Scaffolding accidents are an all-too-common occurrence in the construction industry. OSHA reports that about 60 percent of construction workers, a total of 2.3 million, regularly use scaffolding. Of those, about 4,500 are injured every year, and approximately 60 die every year. Employers in New Jersey will want to consider the following tips for maintaining safe scaffolding.
The first step is to give the scaffold a solid footing and to never support it with unstable objects like boxes, barrels and concrete blocks. The scaffold should be able to carry its own weight as well as four times the maximum intended load without settling or displacement. Scaffolds must have guardrails, midrails and toe boards. The platform must be tightly planked with a durable material.
Employers should designate a competent person to inspect scaffolds, re-inspecting when necessary. Rigging should be inspected before every shift and after any incident that might have affected the structural integrity. This person could also supervise the erecting, dismantling, altering and moving of scaffolds.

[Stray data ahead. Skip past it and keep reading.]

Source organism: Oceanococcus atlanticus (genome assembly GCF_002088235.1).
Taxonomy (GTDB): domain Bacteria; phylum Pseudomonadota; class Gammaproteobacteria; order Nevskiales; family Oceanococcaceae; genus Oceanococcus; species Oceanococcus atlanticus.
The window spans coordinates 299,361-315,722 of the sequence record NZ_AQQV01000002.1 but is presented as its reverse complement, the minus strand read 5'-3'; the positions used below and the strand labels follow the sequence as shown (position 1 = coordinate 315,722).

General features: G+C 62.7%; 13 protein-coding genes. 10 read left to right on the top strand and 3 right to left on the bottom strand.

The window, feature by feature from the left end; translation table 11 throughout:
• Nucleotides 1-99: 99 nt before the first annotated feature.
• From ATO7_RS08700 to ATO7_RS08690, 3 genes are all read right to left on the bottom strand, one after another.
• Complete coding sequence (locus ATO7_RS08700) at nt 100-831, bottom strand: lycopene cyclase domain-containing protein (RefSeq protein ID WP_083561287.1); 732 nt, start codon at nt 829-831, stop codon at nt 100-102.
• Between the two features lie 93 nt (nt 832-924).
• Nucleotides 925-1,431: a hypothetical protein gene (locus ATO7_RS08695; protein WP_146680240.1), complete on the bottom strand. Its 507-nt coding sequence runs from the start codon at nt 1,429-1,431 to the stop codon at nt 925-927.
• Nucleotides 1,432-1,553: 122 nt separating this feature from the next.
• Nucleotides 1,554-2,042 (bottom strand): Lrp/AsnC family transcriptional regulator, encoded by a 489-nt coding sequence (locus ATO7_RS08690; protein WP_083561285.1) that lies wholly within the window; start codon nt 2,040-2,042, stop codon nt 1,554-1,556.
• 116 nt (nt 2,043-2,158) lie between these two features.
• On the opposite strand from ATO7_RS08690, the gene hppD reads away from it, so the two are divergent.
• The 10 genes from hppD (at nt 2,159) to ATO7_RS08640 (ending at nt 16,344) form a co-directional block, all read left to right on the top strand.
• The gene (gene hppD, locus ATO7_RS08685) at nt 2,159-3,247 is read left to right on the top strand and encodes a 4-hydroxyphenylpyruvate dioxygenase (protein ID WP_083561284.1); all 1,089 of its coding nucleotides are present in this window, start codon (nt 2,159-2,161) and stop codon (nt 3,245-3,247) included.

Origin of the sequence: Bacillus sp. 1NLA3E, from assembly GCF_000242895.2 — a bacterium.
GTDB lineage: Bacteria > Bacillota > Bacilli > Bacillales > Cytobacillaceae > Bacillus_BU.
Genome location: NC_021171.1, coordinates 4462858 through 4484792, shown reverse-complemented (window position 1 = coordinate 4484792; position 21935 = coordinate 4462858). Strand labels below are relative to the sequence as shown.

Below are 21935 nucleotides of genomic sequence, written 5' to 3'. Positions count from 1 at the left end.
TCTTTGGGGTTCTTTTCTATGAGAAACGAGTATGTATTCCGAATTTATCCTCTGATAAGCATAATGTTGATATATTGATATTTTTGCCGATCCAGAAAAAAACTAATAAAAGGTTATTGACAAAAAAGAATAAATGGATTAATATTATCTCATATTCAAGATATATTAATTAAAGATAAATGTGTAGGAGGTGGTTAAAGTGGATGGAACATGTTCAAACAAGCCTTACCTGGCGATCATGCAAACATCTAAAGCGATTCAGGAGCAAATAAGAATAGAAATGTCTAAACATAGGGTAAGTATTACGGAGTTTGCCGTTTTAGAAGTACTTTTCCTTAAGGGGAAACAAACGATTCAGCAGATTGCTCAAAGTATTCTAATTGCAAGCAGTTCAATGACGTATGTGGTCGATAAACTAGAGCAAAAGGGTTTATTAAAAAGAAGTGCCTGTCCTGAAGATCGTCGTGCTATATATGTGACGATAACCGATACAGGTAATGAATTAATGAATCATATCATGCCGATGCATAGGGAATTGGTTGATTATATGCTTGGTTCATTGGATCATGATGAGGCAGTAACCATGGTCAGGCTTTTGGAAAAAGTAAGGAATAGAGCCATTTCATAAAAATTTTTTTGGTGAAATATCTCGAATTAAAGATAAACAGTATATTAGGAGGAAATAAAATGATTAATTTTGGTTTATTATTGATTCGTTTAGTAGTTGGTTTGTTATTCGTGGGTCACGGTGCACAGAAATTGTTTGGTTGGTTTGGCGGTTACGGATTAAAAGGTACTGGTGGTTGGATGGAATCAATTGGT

Scaffolds can be accessed through stairwells and ladders. Employers should have ladders, in addition to braces, brackets and trusses, repaired immediately after they are damaged. Scaffolds should always be at least 10 feet away from electric power lines. If employees use diagonal braces for fall protection, they should be instructed on the hazards.
Even if employers do all they can to protect workers, this won't prevent all accidents. Fortunately for those who are injured, they may choose to file a workers' compensation claim, which might reimburse them for their medical bills, any short- or long-term disability leave and a portion of the wages they lost during their recovery. Victims won't need to prove anyone's negligence, but employers may blame victims for their own injuries. A lawyer may be able to help a worker through the claims process.